IS pull? Two missing Kerala youth were in touch with Zakir Naik, admits father
The father of two missing youngsters from Palakkad on Sunday said they were in touch with Zakir Naik, a controversial Muslim spiritual leader from Mumbai, giving a new twist to the mystery surrounding 20 people who allegedly joined extremist Islamic outfits.india Updated: Jul 11, 2016 09:00 IST
The father of two missing youngsters from Palakkad on Sunday said they were in touch with Zakir Naik, a controversial Muslim spiritual leader from Mumbai, giving a new twist to the mystery surrounding 20 people who allegedly joined extremist Islamic outfits.
“My two sons, Yahya, 23, and Eeza, 30, took my nephew to Zakir Naik last November in a bid to convert him. They asked him to look into the eyes of the spiritual leader for some time, and later meet him in person,” K Vincent, a Christian, told a Malayalam news channel. Yahya and Eeza had earlier converted to Islam.
However, the nephew — who works in the Middle-East— wasn’t interested in joining Islam, Vincent said. Yahya and Eeza used to watch Peace TV, an Islamic television channel headed by Naik, and visit Muslim religious sites regularly.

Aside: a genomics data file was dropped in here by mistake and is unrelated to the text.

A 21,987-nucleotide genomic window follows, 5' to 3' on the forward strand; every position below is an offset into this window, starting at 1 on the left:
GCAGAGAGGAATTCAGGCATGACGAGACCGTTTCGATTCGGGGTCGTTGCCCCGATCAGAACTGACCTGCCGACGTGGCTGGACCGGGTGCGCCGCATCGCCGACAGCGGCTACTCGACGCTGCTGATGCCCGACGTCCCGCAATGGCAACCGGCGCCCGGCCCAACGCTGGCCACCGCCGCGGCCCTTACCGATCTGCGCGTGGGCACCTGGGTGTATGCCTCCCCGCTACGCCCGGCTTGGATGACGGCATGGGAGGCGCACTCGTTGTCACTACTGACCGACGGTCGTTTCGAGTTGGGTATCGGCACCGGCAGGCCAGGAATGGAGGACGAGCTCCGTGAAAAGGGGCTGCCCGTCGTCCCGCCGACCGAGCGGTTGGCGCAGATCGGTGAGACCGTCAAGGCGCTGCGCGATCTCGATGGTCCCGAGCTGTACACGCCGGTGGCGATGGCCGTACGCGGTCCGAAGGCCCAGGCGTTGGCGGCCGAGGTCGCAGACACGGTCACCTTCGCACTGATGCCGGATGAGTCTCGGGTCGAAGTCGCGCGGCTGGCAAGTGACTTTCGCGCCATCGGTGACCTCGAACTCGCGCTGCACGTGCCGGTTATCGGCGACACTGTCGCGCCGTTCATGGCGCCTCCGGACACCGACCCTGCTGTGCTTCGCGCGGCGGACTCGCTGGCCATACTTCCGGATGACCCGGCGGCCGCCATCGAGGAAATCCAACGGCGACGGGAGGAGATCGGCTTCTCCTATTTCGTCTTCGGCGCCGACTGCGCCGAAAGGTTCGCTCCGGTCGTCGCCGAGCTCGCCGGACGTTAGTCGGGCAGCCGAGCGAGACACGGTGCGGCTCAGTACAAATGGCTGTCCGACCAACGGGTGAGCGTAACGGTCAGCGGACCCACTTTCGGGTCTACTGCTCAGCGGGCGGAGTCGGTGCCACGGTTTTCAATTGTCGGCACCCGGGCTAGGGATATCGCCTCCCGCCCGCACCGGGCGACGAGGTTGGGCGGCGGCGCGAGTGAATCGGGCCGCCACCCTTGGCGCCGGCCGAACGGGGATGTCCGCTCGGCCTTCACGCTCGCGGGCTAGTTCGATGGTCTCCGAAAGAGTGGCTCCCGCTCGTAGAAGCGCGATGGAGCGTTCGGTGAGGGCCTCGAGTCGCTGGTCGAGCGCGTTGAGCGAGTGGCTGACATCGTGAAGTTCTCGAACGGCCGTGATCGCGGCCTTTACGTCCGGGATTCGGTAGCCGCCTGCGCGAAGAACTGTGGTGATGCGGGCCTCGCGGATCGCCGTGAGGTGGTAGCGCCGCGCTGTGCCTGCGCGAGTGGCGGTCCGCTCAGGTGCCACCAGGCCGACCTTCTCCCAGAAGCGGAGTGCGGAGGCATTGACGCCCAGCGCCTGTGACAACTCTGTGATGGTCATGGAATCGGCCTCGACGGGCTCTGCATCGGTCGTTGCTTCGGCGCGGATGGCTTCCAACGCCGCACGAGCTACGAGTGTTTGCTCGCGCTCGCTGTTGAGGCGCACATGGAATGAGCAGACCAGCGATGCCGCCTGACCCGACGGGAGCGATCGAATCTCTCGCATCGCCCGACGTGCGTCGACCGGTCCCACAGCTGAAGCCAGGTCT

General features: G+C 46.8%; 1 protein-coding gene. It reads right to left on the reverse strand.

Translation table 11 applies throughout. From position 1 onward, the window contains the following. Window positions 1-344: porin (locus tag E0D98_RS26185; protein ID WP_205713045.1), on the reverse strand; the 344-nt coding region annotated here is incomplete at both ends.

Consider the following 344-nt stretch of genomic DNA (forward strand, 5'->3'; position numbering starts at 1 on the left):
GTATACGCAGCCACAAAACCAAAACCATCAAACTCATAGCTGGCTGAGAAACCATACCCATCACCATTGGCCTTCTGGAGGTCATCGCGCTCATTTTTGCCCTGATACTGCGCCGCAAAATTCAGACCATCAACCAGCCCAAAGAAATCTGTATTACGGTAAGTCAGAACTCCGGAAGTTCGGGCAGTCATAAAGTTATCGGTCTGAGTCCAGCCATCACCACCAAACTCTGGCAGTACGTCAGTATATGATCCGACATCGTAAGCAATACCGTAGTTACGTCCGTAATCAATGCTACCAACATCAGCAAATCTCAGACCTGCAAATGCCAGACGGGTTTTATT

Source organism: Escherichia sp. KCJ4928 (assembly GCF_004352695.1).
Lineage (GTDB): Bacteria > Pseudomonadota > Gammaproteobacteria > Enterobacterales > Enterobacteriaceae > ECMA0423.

Nearly 20 youngsters from Kerala’s Kasaragod and Palakkad districts – who had travelled to the Middle East – went missing over the past month, sparking fears that they may have joined the IS and other extremist organisations. They included five married couples, one of them accompanied by a two-year-old child.
Vincent said both Yahya and Eeza left his house after shaving off their beards, and instructing him to tell people that they had gone on a business tour to Sri Lanka. They used to travel regularly but kept their itinerary confidential.
Minutes after he had made these revelations, Vincent’s wife Elsy issued a statement that he was misquoted by the channel. But Vincent had also given a similar statement to the police, sources said, adding that they may have backtracked due to pressure from certain quarters.
As intelligence agencies intensified their investigation into the disappearances, at least six “counselling” units from the Malabar region came under their scanner. According to police, these organisations recruit potential militants by marketing religion as a quick-fix solution to the problems faced by the youth.
Going by the statements collected from parents, police suspect that Abdul Rasheed Abdullah – the manager of a leading group of schools in Kozhikode – played a key role in radicalising the youngsters. The children of many wealthy NRI families reportedly study in these institutions.